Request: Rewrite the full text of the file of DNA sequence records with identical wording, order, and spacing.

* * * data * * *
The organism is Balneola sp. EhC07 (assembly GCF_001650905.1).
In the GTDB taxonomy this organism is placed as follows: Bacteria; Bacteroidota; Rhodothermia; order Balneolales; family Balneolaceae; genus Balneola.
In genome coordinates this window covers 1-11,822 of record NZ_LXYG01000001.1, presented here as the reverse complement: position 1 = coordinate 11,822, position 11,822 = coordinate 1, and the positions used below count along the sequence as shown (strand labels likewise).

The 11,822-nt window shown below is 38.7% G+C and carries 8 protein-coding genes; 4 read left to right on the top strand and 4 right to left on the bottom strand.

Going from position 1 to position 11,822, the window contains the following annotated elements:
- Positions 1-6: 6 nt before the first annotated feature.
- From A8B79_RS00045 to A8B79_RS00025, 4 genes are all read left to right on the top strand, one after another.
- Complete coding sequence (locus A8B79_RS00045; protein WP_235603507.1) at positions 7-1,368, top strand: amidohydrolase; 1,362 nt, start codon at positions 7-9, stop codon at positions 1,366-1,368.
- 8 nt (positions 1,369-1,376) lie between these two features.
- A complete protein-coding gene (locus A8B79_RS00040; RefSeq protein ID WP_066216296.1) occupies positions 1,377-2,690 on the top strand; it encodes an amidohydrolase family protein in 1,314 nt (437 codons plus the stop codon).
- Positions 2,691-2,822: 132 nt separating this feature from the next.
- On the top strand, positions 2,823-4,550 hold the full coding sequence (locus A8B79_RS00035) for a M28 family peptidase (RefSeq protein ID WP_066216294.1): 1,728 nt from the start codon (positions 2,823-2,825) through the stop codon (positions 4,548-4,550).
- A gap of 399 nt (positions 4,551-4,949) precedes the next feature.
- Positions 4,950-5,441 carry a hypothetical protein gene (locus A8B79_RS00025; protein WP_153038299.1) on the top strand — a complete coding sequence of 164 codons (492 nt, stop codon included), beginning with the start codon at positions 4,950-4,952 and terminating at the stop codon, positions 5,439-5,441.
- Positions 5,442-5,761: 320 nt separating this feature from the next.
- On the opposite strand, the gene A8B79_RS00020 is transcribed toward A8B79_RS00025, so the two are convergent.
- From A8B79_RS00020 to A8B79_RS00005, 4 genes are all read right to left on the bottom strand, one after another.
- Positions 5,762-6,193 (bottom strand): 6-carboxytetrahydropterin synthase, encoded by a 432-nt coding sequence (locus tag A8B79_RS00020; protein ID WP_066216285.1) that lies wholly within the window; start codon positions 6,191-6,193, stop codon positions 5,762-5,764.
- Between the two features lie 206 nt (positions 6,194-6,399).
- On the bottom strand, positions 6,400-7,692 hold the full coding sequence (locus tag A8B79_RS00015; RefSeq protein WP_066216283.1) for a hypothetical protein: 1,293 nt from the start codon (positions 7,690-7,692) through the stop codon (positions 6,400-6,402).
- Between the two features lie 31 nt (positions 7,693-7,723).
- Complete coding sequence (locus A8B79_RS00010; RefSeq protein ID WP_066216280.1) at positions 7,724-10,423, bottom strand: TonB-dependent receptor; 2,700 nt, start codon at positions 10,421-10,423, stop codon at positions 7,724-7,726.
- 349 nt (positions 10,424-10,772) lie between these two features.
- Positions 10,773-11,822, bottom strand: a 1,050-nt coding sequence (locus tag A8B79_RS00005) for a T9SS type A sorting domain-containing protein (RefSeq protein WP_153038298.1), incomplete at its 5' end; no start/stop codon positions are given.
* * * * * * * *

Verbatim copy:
The organism is Balneola sp. EhC07 (assembly GCF_001650905.1).
In the GTDB taxonomy this organism is placed as follows: Bacteria; Bacteroidota; Rhodothermia; order Balneolales; family Balneolaceae; genus Balneola.
In genome coordinates this window covers 1-11,822 of record NZ_LXYG01000001.1, presented here as the reverse complement: position 1 = coordinate 11,822, position 11,822 = coordinate 1, and the positions used below count along the sequence as shown (strand labels likewise).

The 11,822-nt window shown below is 38.7% G+C and carries 8 protein-coding genes; 4 read left to right on the top strand and 4 right to left on the bottom strand.

Going from position 1 to position 11,822, the window contains the following annotated elements:
- Positions 1-6: 6 nt before the first annotated feature.
- From A8B79_RS00045 to A8B79_RS00025, 4 genes are all read left to right on the top strand, one after another.
- Complete coding sequence (locus A8B79_RS00045; protein WP_235603507.1) at positions 7-1,368, top strand: amidohydrolase; 1,362 nt, start codon at positions 7-9, stop codon at positions 1,366-1,368.
- 8 nt (positions 1,369-1,376) lie between these two features.
- A complete protein-coding gene (locus A8B79_RS00040; RefSeq protein ID WP_066216296.1) occupies positions 1,377-2,690 on the top strand; it encodes an amidohydrolase family protein in 1,314 nt (437 codons plus the stop codon).
- Positions 2,691-2,822: 132 nt separating this feature from the next.
- On the top strand, positions 2,823-4,550 hold the full coding sequence (locus A8B79_RS00035) for a M28 family peptidase (RefSeq protein ID WP_066216294.1): 1,728 nt from the start codon (positions 2,823-2,825) through the stop codon (positions 4,548-4,550).
- A gap of 399 nt (positions 4,551-4,949) precedes the next feature.
- Positions 4,950-5,441 carry a hypothetical protein gene (locus A8B79_RS00025; protein WP_153038299.1) on the top strand — a complete coding sequence of 164 codons (492 nt, stop codon included), beginning with the start codon at positions 4,950-4,952 and terminating at the stop codon, positions 5,439-5,441.
- Positions 5,442-5,761: 320 nt separating this feature from the next.
- On the opposite strand, the gene A8B79_RS00020 is transcribed toward A8B79_RS00025, so the two are convergent.
- From A8B79_RS00020 to A8B79_RS00005, 4 genes are all read right to left on the bottom strand, one after another.
- Positions 5,762-6,193 (bottom strand): 6-carboxytetrahydropterin synthase, encoded by a 432-nt coding sequence (locus tag A8B79_RS00020; protein ID WP_066216285.1) that lies wholly within the window; start codon positions 6,191-6,193, stop codon positions 5,762-5,764.
- Between the two features lie 206 nt (positions 6,194-6,399).
- On the bottom strand, positions 6,400-7,692 hold the full coding sequence (locus tag A8B79_RS00015; RefSeq protein WP_066216283.1) for a hypothetical protein: 1,293 nt from the start codon (positions 7,690-7,692) through the stop codon (positions 6,400-6,402).
- Between the two features lie 31 nt (positions 7,693-7,723).
- Complete coding sequence (locus A8B79_RS00010; RefSeq protein ID WP_066216280.1) at positions 7,724-10,423, bottom strand: TonB-dependent receptor; 2,700 nt, start codon at positions 10,421-10,423, stop codon at positions 7,724-7,726.
- 349 nt (positions 10,424-10,772) lie between these two features.
- Positions 10,773-11,822, bottom strand: a 1,050-nt coding sequence (locus tag A8B79_RS00005) for a T9SS type A sorting domain-containing protein (RefSeq protein WP_153038298.1), incomplete at its 5' end; no start/stop codon positions are given.